Etre et Avoir (DVD)

Beautiful documentary about the workings of a one room school house in the middle of rural France. I loved the way the teacher and students were almost oblivious to the camera. You felt like a invited observer as opposed to a intruder. The children are unconciously funny and Mr. Lopez is the three Cs to a T, committed, consistant and caring. I was so engrossed that I was surprised when it ended. The rural dialectal French is hard to understand, so I found myself reading the subtitles to double check what I had just heard. This movie has been on my must see list since it came out in 2002. Time well spent.

Music and Lyrics

Really bad! Although the 80s new wave band spoofs were funny and there were a few good one-liners. Hugh Grant and Drew Barrymore do not have any chemistry. Too bad, I've liked them in movies like this individually. Give this one a miss unless you are really bored and need a mindless dvd rental.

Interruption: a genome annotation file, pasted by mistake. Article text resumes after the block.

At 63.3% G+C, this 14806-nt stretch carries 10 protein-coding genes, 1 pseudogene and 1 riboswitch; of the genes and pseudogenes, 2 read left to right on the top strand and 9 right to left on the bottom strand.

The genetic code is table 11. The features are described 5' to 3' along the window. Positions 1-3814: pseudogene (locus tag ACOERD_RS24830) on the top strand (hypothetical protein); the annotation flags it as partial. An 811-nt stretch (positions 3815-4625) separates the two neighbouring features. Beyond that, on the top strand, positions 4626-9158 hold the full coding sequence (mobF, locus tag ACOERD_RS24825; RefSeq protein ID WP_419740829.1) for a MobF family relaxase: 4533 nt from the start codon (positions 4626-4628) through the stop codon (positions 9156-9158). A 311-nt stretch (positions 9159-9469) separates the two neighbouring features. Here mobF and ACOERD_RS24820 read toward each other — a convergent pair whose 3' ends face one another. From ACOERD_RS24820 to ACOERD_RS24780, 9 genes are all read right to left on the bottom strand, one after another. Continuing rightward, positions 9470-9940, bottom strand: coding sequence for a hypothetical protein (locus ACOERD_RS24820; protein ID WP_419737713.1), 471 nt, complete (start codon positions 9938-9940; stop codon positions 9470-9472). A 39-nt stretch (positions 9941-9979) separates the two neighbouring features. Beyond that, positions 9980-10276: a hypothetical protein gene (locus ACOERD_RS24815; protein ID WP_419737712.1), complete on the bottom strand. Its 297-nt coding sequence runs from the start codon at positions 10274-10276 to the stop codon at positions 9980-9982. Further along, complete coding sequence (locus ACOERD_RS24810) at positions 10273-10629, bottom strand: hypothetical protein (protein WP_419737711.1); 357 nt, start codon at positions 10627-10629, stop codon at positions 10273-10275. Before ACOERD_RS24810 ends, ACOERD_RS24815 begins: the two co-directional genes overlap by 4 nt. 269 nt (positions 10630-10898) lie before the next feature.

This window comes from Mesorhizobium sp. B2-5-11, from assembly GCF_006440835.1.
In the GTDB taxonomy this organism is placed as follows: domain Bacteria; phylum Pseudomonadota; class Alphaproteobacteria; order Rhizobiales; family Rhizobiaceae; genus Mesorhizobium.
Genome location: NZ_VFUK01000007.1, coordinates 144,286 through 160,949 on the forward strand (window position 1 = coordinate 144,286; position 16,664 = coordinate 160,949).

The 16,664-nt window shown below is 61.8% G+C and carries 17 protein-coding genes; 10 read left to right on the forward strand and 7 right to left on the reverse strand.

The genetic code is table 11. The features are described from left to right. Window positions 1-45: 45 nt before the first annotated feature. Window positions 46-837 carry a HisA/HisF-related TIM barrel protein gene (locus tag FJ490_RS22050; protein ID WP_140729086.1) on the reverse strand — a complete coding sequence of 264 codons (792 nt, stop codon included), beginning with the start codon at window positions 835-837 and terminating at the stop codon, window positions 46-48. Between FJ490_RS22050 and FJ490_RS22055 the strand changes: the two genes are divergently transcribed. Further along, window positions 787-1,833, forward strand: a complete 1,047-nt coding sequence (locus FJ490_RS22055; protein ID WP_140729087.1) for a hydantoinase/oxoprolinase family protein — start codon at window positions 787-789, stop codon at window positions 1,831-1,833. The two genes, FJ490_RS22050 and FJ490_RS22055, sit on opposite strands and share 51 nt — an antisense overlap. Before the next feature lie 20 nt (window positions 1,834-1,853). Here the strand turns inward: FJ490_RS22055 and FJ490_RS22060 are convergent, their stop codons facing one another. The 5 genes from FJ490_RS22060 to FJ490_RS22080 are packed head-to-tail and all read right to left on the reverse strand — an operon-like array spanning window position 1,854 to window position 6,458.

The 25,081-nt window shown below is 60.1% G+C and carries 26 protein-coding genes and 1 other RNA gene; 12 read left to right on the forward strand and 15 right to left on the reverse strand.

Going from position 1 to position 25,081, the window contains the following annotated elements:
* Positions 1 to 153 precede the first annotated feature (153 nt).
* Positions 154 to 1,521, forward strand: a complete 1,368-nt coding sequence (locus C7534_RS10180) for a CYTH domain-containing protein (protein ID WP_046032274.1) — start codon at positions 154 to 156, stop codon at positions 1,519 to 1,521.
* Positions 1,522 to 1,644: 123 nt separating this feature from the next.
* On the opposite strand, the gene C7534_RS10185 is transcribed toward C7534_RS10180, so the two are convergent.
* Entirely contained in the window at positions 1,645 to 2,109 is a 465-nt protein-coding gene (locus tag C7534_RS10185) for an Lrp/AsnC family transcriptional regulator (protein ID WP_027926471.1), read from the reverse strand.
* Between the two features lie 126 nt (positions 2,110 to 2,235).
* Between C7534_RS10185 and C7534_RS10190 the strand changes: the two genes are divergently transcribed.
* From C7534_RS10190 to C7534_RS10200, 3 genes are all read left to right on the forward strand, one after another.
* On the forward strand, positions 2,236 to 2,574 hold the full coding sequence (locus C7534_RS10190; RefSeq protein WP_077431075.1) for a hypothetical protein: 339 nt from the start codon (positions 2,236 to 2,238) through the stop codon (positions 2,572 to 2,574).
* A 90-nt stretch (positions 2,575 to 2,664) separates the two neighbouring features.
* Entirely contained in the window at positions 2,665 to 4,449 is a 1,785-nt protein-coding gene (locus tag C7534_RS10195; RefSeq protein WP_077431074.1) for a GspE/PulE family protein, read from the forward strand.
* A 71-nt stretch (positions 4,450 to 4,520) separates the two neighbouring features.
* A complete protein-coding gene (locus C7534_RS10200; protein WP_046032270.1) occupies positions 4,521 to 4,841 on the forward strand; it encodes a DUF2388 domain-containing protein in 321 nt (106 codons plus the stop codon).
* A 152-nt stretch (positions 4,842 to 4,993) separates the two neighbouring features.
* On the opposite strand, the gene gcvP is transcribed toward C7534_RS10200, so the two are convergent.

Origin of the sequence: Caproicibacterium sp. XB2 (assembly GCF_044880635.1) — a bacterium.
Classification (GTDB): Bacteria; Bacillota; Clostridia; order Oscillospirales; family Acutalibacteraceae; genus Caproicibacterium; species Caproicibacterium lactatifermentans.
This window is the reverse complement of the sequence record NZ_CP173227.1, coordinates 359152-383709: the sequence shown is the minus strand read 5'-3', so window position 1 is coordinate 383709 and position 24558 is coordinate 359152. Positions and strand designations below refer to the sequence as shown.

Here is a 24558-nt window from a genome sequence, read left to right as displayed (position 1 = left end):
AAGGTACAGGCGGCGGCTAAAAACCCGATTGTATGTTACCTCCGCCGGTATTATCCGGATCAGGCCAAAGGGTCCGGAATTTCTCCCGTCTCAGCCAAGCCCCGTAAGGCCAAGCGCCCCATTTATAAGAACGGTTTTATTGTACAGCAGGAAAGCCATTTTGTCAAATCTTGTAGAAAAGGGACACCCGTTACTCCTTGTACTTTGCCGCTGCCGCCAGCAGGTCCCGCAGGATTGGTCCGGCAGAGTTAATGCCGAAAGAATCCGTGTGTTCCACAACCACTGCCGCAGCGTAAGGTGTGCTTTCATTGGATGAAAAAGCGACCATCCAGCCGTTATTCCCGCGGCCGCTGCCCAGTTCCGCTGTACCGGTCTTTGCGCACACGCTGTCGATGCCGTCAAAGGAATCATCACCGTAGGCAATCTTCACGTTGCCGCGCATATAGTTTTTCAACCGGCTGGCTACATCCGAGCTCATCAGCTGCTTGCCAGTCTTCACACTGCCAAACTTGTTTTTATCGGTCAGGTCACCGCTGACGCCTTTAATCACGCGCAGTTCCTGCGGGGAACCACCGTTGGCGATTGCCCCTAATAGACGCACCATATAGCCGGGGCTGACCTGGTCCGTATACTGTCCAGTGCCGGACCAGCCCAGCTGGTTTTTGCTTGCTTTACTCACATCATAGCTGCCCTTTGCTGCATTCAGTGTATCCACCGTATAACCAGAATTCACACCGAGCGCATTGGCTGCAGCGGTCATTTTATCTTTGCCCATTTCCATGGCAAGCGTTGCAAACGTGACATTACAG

Catch and Release

Ummmm, not bad, not good. Fairly static romantic comedy (referred to as rom coms these days...cheesy!) Kevin Smith makes it watchable, Jennifer Garner makes you cringe, supporting cast are pretty and so-so. The most interesting thing about it was that it looked like they started filming some time ago (ancient analogue green back lit cell phone) and shelved it. Most movies that come out in February are run of the mill as not to upset the Oscars. This one definitely qualifies. Ho hum.

12 Riffs on the Power of Music
Edited by Jennifer Armstrong

Great read for young people (12-16) about how music affects diffent people. The short stories are great for read aloud to jump start a lesson or to practice public reading. Could easily be turned into a writing project for grade 9 or 10 English. I thouroughly enjoyed the diverse stories.

The Areas of My Expertise
John Hodgman